The NYT rule is an important one to most law professors. In effect, it is dangerous to leave, shall we say, "tracks." For example, suppose you want to say something to a colleague just to reassure him. Oh, something like, "You are twice the scholar Dwayne is." or "I'll make sure that candidate does not get through." Later that colleague repeats what you have said. If there are no tracks you can simply chalk it up to a "misunderstanding" or say "I might of actually said 'You and Dwayne have your own strengths.'" If you have left "tracks" then you are in something of a pickle.

Ok, off to meet with Marvell for coffee. Hugo and Caroline could not make it and I have always found Marvell to be quite interesting so it will be nice to get to know her better.

Thursday, January 25, 2007

Never Trust a Blogger

A few days ago I sent a letter to Jeff Harrison who is a fellow law professor and who, despite his whining, seemed like a nice guy. The letter was about a pressure packed day I had. You can read it over on classbias. Now he has published it and I think his purpose is to ridicule me.

The way he has presented the letter it makes me seem like I do not work hard. I will admit that, looking at it now, there is a sense that I did little actual work that day. Nothing could be further from the truth. Harrison does not understand two things:

1. Those of us who are well educated and well bred are thinking all the time. For example, during both my massage and my racket ball game I was considering the importance of tax cuts for the wealthy and elimination of the inheritance tax.

2. We need our "down time." It is during the down time that our brains recharge. For example, it is clear to me that the proper schedule for law professors like myself is one teaching day a week. Every other year should be a sabbatical.

I know those who do not understand will say the usual working class schedule is 40-50 hours a week and a two week vacation but those people are so much less productive, they have to work longer.

Wednesday, January 17, 2007

Rankings: What is the Problem

Too many blogs to name here and operated by law professors are devoted to law school and law review rankings. All of the writers play off the US News and World Report annual rankings. These professors obsess over rankings. In concede that I agree with them in a sense. The USNWR rankings are way to complicated and consider a number of irrelevant factors. For example what do LSAT scores, employment, bar passage have to do with the quality of a law school?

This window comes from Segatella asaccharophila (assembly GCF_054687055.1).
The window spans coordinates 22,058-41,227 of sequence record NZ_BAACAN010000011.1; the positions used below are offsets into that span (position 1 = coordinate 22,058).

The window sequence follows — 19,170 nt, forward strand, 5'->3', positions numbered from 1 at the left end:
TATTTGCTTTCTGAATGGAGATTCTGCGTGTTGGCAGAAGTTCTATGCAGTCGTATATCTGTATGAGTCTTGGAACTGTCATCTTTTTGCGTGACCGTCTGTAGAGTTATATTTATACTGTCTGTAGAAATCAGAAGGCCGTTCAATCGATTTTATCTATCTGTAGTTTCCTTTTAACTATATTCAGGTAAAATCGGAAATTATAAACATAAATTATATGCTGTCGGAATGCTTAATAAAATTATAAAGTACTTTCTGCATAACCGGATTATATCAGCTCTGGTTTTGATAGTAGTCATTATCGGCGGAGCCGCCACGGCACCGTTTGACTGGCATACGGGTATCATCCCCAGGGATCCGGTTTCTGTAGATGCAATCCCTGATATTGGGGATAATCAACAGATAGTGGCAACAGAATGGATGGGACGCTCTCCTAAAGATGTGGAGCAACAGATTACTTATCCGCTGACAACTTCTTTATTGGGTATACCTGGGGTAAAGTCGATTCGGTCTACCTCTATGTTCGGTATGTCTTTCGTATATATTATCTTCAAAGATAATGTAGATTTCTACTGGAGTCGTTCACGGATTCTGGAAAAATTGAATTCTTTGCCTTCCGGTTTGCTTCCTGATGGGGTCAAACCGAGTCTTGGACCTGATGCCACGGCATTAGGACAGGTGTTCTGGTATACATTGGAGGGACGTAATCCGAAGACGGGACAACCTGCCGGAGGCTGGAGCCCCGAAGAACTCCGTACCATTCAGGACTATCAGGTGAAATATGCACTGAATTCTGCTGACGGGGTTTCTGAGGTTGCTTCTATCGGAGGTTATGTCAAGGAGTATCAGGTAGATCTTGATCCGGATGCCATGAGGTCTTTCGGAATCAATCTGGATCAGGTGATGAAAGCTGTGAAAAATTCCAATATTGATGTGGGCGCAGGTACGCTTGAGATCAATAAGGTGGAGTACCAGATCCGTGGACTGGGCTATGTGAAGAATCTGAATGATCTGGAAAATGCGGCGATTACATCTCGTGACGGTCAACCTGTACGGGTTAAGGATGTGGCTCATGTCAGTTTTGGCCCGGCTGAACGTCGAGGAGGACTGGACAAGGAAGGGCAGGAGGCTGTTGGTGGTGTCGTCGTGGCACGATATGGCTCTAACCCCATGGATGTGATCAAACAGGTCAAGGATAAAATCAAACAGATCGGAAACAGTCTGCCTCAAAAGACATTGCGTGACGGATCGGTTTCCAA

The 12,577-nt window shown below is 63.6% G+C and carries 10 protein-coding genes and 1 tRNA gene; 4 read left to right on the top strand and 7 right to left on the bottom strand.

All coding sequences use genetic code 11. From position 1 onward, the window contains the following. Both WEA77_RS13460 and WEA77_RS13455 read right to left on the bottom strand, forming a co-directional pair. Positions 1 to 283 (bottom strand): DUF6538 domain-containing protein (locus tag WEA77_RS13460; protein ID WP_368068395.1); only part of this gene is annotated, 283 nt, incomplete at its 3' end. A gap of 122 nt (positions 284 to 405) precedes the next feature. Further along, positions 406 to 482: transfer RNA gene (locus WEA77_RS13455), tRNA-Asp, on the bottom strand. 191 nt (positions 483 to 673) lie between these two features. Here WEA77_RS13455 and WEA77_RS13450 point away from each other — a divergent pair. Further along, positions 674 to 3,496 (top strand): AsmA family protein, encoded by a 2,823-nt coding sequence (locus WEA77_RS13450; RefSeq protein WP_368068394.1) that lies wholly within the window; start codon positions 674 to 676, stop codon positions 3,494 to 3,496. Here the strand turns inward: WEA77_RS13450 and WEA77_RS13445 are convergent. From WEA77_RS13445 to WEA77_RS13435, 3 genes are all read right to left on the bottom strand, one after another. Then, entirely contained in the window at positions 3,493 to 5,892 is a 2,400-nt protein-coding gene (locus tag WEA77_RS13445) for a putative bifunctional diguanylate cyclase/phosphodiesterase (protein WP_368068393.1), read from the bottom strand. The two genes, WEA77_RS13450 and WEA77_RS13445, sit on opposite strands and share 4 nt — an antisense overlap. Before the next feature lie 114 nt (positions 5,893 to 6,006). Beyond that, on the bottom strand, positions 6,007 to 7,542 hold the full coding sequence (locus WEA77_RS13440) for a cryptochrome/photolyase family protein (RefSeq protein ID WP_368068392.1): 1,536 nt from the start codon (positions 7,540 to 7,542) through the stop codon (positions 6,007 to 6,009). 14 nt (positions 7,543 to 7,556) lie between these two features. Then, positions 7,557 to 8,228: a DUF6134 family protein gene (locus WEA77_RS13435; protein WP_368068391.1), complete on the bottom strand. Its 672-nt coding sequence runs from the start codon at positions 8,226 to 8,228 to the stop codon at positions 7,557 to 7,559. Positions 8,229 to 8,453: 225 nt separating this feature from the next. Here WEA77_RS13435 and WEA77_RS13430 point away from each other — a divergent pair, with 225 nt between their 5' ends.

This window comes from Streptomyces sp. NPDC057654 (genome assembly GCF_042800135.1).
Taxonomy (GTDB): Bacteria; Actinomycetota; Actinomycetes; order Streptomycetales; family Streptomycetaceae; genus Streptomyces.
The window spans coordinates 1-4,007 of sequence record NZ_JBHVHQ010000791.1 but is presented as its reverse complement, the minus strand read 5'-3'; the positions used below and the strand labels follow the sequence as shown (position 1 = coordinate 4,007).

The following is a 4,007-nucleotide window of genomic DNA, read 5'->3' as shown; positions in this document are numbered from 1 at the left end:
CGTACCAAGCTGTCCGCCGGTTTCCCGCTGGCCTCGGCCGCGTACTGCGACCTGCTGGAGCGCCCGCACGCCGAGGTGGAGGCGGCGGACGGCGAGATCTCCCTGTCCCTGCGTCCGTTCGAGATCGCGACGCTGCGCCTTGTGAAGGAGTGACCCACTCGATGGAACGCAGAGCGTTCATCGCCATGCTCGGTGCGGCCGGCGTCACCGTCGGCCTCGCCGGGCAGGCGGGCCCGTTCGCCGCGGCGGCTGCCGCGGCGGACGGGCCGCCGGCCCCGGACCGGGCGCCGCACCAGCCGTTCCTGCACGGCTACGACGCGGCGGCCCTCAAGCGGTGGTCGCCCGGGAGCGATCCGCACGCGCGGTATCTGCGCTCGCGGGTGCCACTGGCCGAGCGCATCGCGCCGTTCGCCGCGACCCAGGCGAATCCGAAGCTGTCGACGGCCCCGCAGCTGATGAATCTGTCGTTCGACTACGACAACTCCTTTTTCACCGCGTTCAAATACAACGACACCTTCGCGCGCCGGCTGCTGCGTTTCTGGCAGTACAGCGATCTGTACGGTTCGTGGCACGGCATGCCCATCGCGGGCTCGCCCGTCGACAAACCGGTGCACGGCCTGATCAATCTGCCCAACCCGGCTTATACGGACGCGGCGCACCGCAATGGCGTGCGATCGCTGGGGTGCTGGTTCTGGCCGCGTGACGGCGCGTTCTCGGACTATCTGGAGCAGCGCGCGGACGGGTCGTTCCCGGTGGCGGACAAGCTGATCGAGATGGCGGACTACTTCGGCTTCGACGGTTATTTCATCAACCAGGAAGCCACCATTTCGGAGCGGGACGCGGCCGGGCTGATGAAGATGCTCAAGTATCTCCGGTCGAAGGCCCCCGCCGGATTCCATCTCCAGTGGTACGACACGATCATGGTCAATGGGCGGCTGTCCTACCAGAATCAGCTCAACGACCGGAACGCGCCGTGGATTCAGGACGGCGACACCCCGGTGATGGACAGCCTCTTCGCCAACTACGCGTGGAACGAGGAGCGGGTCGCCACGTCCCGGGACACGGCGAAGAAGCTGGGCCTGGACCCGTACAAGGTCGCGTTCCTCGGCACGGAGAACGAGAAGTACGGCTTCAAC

The quality of a law school depends on one factor -- the faculty. The quality of the faculty, in turn, depends on the quality of their education. I suggest a simple ranking system: Divide the number of faculty who graduated from Harvard, Yale, Stanford, Columbia, Duke, or Penn by the total number of faculty. The higher the number you get, the better the law school. Really, why make it any more complicated than that?

Thursday, January 4, 2007

Fighting Back

In recent months two particularly silly blogs have come to my attention. (Blogging is annoyingly democratic. Any moron can say anything.) Moneylaw and Classbias, like impotent fleas, are going nowhere but do have a propensity to be pesky from time to time with their cheap shots at my profession -- law teaching. None of what the contributors have to say is important but once in awhile I will be using this forum to set the record straight.

Moneylaw, the brain child of Jim Chen, is based on the idea of the baseball book Moneyball. The best I can tell from wading through the gibberish is that he and his fellow contributors think that one can deliver legal education more effectively and at a lower cost. Jeff Harrison is responsible for Classbias which appears to be nothing but whining about the fact that some people are not as gifted, as smart, or as well educated as the rest of us. His view seems to be that we could all be replaced by janitors.

Their favorite targets are Ivy League schools and hiring practices that have existed and been successful for years. What the do not get is that the existence of law owes itself to the institution of private property. The more you have, the more you rely on law to protect it. Who better to do the protecting that those of us who identify with those who control wealth. Their approach would be tantamont to putting the proverbial fox at the gate to the chicken coop -- or whereever chickens live since I am hardly the person to know, nor to want to know about farming. Coupon Coupon